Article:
“Not at all. Just relieved, really.” I meant that, too.
   “Shall we go and meet future-Phil?”
I smiled.
   “We already have.”
   “Not really. We will have, though, once present-Phil goes back.” I kept my smile up, trying my best to imitate a shark. Serenkov leaned away. “I’m going to stop talking now…”

Fifty-seven minutes later, the problems started.
   “What do you mean, he’s not going?” I was, frankly, incredulous. People have said that I have that world-weariness that lets me take any astounding news smoothly on board, but at this I was shocked. “He has to! How else would he have appeared in the time-machine?”
   “Don’t ask me, but he’s refusing to go.” The junior technician I was addressing looked helpless. He was young, and his face was flushed – whether from the news or my reaction, I never knew.
I crossed the lab to where present-Phil was surrounded by a small crowd of people. He was sitting on the corner of a bench, head in hands. I shouldered through the crowd, conjuring up that air of enthusiasm and energy that had been so useful over the past few years.
   “Phil! We have two minutes before you go back in time.” He looked up, and there was fear in his face.
   “I can’t. I just can’t. It’s...” He searched for a word, failed, and shook his head. I couldn’t believe it. This was Phil – the man who did high-altitude skydiving over the volcanoes on Mars, the one who had actually signed up for this crazy project, and, most strangely, who had emerged from the time machine in a seemingly normal emotional state.
Serenkov pulled me aside. He radiated calm – the type of calm usually exhibited by glaciers.
   “Look.” We ducked behind the time machine’s bulk, the better to talk without being overheard. “He came through the time-machine, right? He was fine. That means the problem will be solved.” I took a few seconds to process.
“So we can just sit back and wait for the solution?”
   “And we’re not being lazy by doing that rather than seeking a solution ourselves.”
“Anything we do will lead to a solution – it has to.”
“Scary thought. All right, we wait.”
And wait we did.

It wasn’t long before we had our solution. Future-Phil had kept away from himself since he had refused to get into the machine. I had a good idea why. Future-Phil had to know what the solution was, how we managed to get present-Phil into the machine eventually. I thought of asking him, but in the end decided against. May as well follow Serenkov’s advice.
In the end, it was future-Phil who did provide the solution. Half an hour after he was due to go back in time, present-Phil went over and talked to him. Presumably, he’d had the same thought I’d had.
It was T plus thirty-eight minutes when the two Phils came over to Serenkov and me.
   “I think we’ve worked it out,” present-Phil said. He seemed to have most of his old confidence back. His future self nodded.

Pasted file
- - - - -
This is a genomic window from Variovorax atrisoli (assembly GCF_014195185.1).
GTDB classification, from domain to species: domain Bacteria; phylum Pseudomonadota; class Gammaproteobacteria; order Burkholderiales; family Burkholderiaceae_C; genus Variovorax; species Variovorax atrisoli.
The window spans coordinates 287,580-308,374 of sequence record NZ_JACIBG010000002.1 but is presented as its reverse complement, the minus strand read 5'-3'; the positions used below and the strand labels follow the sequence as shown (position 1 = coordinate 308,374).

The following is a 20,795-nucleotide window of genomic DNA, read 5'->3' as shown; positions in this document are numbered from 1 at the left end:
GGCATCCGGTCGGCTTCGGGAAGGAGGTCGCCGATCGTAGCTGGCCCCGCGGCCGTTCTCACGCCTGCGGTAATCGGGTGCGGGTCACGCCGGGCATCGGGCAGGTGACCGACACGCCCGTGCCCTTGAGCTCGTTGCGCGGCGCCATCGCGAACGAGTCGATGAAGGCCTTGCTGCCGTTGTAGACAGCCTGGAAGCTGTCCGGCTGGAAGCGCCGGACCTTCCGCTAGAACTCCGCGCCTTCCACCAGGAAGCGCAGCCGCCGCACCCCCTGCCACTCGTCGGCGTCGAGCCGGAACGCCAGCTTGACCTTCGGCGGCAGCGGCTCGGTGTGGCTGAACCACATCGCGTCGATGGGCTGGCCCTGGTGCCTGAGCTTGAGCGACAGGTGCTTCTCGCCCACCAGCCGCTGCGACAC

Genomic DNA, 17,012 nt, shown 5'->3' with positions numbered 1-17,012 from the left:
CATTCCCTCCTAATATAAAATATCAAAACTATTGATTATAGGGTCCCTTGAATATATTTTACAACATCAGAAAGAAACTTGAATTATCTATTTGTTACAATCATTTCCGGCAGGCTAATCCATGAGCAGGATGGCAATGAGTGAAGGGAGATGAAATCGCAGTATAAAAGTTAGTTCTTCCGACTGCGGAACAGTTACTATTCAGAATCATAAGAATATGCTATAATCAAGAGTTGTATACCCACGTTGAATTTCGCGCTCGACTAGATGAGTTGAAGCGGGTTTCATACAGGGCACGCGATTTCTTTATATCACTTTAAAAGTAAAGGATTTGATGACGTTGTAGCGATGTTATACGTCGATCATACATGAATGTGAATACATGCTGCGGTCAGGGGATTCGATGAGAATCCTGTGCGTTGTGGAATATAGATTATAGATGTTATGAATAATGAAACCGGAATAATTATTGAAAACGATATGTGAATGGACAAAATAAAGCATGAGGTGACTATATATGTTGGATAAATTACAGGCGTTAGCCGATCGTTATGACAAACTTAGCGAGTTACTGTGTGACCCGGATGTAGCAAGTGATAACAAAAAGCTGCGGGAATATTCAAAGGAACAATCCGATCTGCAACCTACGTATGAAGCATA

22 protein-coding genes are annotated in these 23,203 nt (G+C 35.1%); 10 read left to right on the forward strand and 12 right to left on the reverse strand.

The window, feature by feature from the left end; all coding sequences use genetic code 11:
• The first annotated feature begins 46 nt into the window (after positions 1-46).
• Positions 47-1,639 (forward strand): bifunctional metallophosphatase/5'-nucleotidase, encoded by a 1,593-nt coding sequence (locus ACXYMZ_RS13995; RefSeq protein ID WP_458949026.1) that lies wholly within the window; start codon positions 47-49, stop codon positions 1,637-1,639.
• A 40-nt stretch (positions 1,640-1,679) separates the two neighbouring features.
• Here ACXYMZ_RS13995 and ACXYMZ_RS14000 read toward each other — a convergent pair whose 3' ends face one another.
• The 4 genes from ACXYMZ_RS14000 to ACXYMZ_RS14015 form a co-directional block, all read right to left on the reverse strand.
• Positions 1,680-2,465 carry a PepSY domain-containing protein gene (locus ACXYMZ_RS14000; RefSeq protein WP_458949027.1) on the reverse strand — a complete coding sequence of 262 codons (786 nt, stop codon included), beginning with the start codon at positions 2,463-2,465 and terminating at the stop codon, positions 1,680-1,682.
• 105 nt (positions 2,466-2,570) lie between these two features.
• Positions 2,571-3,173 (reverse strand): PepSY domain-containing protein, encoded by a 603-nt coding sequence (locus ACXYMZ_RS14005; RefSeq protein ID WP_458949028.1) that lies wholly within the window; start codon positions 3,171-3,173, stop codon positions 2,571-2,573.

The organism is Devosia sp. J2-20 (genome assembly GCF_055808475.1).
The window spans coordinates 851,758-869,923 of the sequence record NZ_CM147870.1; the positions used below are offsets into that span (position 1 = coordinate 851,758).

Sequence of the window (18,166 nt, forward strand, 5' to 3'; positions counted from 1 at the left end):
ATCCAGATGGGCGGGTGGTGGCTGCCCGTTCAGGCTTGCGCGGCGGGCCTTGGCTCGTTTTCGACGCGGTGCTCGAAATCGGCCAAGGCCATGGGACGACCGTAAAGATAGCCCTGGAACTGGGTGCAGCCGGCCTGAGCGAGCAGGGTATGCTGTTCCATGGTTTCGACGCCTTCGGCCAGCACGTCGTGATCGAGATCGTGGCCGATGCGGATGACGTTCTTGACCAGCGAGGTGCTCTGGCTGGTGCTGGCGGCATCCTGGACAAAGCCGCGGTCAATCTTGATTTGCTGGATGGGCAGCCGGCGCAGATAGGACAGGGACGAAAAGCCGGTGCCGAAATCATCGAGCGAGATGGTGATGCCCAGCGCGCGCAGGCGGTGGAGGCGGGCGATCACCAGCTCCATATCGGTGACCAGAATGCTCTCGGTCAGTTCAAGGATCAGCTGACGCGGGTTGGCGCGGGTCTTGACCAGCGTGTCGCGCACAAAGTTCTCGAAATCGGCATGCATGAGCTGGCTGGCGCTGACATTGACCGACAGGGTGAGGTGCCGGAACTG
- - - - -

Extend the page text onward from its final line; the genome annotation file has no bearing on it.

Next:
“I’ll go in the machine,” future-Phil continued. “That way, everything’s back to normal. One Phil left, and we know the time-machine works.”
I wasn’t thinking. I can’t have been thinking. I blame Serenkov for that nasty poser of a question about quantum electrodynamics he’d asked just before the Phils came. I looked over at Serenkov, who obviously wasn’t thinking either. Later, I wondered what demon had possessed him to ask me about quantum electrodynamics as we were making history doing something completely different. Turning back to the Phils, I nodded.
   “Right, we do that.” I clapped my hands, addressing the room in general. “Right, everyone, we have our solution. Hands at stations for sending Phil back in time. Oh,” I added to one of the technicians passing by. “Calibrate the machine to take him back to when he arrived.”
Future-Phil clambered up onto the metal platform, putting the helmet back on his vacuum suit. He confirmed the seal, and gave a thumbs-up to one of the technicians. The vacuum fields cut in, making a slight gulping sound as the air was removed from around the platform. Even as instructions and questions were shouted back and forth across the lab, as the generators powered up and that coolant started to hiss again, nothing nagged at me about how wrong this was. It should have, but the little voice that had been my friend all my life had abandoned me.
   “Five, four, three…” The countdown was called by Serenkov, acting his part as chief engineer. “Two, one.”
Future-Phil disappeared from the platform. I don’t remember how I felt at that point – but eye-witnesses later confirmed that I had a spring in my step as I walked across the room to talk to present-Phil. Or just Phil, now that future-Phil was in the past where he belonged.
   “So, how does it feel to be the only man ever to travel back in time?”
Phil wasn’t known for his quick thinking, but he beat me this time.
   “I didn’t.” As he looked at me, I could see a look in his eyes that was something far worse than his nervous breakdown an hour and forty minutes ago. “I never travelled back in time.” He was rattled.
   “You…” I never knew rattles were contagious, but he sure got me going. “Then…” I looked at the platform of the time-machine. Serenkov had caught on by this point as well. He stared first at Phil, then at the platform.
   “Then… who was that?”